There is popular wisdom out there that conversations about race are most productive when the people engaged in them are deeply, emotionally vested in the well-being of one another. Family might be a rejoinder to that wisdom. Perhaps there's such a thing as being too vested.
On this week's episode of the Code Switch podcast, we heard from people who were expecting to go home to testy Thanksgiving dinners, with families divided over the results of the presidential election. We heard from Kate, a liberal Korean-American woman who said she feels "invalidated" every time her white, adoptive family reprimands her for coming across as "too angry" when they talk politics. She suspects that they voted for Trump.
We also heard from Lauren, a black woman whose husband "became unhinged" at a restaurant because her parents voted for Trump. (Aside: Is it weird to anyone else that while the overwhelming majority of people of color in this country did not vote for Donald Trump, those who did just happen to be related to people in the Code Switch audience and on the Code Switch team?)
The people we didn't hear from on the podcast were the many folks of color for whom Thanksgiving will be an especially needed respite from the hydrant of terribleness spewed during this terrible political year — people like Jenée Desmond Harris of Vox:
"One thing I'm looking forward to over the holidays is giving a hug to my 12-year-old cousin who's been living in a preteen hell throughout the general election season. A black child at a predominantly white school in a red state, she's been the target of taunts that use Donald Trump's name in the same tenor as racial slurs, which recently led her to stop riding the school bus. ...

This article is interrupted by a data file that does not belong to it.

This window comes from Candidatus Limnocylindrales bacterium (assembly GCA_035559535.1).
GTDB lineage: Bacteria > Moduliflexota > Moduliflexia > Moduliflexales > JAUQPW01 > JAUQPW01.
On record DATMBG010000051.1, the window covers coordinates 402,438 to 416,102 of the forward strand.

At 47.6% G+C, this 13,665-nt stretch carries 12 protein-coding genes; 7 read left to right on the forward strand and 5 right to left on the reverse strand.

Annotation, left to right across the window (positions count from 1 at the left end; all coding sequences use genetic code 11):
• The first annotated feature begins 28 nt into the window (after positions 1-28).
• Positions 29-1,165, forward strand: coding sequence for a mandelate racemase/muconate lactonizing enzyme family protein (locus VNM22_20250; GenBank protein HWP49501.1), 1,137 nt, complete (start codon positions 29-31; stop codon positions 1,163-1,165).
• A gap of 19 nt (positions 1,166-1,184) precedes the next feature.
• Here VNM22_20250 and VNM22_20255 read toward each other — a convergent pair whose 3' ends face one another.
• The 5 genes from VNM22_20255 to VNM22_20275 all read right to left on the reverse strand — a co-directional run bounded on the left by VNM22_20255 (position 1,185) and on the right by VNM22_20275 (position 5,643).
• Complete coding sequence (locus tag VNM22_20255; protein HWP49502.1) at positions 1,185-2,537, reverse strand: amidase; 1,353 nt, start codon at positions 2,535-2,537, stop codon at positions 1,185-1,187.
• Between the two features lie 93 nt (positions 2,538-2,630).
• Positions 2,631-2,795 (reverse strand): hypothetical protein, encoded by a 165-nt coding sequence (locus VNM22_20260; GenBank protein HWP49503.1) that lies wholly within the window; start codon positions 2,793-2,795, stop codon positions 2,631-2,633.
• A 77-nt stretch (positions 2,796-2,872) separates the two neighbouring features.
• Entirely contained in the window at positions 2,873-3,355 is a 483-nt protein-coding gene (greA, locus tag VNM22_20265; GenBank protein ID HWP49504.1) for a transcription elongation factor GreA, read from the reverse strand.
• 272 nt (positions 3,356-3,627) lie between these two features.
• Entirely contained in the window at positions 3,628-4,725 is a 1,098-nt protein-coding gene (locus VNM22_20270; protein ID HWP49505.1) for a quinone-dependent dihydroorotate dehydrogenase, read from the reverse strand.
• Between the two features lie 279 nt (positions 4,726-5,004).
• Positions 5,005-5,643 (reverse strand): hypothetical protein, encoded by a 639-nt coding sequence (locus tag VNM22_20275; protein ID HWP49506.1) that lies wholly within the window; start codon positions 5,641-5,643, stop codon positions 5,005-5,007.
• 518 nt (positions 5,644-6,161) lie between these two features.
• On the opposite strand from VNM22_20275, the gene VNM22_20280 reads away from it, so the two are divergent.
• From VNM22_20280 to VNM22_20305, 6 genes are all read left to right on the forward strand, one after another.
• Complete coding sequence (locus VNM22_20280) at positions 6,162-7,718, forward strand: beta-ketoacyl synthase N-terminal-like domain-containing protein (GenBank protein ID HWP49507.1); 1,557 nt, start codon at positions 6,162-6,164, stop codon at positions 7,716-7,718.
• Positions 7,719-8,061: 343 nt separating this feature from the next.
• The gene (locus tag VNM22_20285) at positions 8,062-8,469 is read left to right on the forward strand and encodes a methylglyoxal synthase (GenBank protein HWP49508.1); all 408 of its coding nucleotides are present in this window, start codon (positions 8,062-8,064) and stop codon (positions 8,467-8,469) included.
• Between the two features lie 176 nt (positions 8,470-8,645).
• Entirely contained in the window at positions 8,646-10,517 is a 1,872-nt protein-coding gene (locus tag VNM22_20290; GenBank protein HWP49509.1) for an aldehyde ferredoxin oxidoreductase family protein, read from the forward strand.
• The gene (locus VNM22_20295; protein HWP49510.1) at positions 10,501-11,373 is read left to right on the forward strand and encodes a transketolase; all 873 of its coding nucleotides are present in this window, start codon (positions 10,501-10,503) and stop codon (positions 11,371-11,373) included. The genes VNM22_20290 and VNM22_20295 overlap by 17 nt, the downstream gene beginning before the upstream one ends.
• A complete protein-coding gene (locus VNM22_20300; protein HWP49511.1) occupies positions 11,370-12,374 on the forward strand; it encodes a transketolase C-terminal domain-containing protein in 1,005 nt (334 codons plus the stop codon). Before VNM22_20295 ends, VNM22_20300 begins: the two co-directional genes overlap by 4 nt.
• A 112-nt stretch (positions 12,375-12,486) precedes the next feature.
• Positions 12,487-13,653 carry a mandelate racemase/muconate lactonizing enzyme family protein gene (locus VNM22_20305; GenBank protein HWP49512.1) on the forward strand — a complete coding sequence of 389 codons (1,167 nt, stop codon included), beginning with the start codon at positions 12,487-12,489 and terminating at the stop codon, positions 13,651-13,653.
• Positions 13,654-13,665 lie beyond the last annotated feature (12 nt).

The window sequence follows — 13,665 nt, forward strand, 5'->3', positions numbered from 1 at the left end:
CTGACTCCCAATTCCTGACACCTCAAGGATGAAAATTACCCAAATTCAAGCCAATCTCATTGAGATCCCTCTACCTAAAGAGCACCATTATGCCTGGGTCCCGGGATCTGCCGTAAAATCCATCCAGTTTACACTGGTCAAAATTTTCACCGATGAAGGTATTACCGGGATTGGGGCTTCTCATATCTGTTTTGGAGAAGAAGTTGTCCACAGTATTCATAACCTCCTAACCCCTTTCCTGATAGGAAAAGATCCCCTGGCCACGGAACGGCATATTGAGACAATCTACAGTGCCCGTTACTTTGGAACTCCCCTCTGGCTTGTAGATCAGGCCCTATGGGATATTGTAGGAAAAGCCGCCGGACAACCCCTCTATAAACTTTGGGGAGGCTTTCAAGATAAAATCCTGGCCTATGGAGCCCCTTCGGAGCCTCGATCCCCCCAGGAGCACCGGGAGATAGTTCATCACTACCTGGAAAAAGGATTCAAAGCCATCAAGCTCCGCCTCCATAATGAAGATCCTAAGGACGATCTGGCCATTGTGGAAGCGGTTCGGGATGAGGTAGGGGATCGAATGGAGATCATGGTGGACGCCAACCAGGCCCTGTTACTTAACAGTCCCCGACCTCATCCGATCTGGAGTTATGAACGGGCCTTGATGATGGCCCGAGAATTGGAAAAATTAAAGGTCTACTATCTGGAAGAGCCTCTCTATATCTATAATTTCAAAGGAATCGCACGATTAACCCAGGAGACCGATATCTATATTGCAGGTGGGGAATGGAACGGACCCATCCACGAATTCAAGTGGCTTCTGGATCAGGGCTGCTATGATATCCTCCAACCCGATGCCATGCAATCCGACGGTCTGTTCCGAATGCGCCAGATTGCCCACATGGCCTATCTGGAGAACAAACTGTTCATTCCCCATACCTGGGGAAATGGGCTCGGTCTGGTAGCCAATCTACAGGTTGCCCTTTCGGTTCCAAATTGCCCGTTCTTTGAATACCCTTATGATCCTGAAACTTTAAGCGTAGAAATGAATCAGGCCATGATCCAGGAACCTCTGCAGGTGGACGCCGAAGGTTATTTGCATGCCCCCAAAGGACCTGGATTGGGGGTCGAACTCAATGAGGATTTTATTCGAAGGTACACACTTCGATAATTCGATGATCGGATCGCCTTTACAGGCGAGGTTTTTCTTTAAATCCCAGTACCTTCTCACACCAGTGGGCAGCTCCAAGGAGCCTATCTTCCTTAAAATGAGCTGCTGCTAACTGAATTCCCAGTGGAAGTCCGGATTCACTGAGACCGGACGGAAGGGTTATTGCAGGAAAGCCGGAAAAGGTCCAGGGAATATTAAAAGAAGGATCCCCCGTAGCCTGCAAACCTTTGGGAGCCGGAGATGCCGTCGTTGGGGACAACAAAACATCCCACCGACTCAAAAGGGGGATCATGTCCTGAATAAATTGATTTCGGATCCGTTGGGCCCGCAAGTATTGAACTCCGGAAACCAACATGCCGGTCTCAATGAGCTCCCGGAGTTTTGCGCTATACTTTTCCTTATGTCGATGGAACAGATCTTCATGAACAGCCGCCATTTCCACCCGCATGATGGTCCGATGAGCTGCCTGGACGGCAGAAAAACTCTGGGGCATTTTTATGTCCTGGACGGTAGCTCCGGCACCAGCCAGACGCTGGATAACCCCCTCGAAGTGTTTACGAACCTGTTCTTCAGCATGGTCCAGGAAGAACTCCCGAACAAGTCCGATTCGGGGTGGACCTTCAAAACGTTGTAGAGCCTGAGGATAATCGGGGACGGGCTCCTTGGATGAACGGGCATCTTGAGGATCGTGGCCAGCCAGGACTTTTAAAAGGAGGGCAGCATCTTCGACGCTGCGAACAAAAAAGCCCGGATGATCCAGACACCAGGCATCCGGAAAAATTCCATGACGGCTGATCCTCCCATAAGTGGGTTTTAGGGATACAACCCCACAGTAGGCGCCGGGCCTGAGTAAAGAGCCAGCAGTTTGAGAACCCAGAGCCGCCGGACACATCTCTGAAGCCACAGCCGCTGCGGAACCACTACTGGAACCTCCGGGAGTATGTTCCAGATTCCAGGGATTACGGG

"In my case, I want to tell my 8th-grade cousin that I'm proud of how she's stood up for herself. My future mother-in-law is ready to deliver a pep talk about how she survived as a black woman in the Jim Crow South under laws made by people with outlooks on race similar to those who are likely to shape the nation under Trump's administration.
"Certainly many of the black, Latino, immigrant, Jewish, Muslim, and LGBTQ people who were the victims of the more than 700 expressions of hate reported to the Southern Poverty Law Center in the weeks after Election Day will anticipate the holiday as a time not to ignore what's just happened politically but to process it and seek comfort from loved ones."
Say word. I'm looking forward to a Thanksgiving of familiar rhythms. My Aunt Carol, who always does damn near all of the cooking, will lead the prayer before dinner. There will be the obligatory turkey (at some point, America, we need to have a national conversation about decolonizing our minds and distancing ourselves from this oppressive, anti-moisture "meat") along with the usual collard greens and macaroni and cheese and turkey ham. (Never real ham, though. Hypertension.)
The only real rancor I expect will be directed at the surprisingly and irritatingly, not-currently-mediocre Dallas Cowboys, who we, as proper Philadelphians, have been raised to rightly detest. Then, around midnight, folks will sleepily head out for Black Friday shopping.
For that little bit of affection, predictability and order, I'm thankful.
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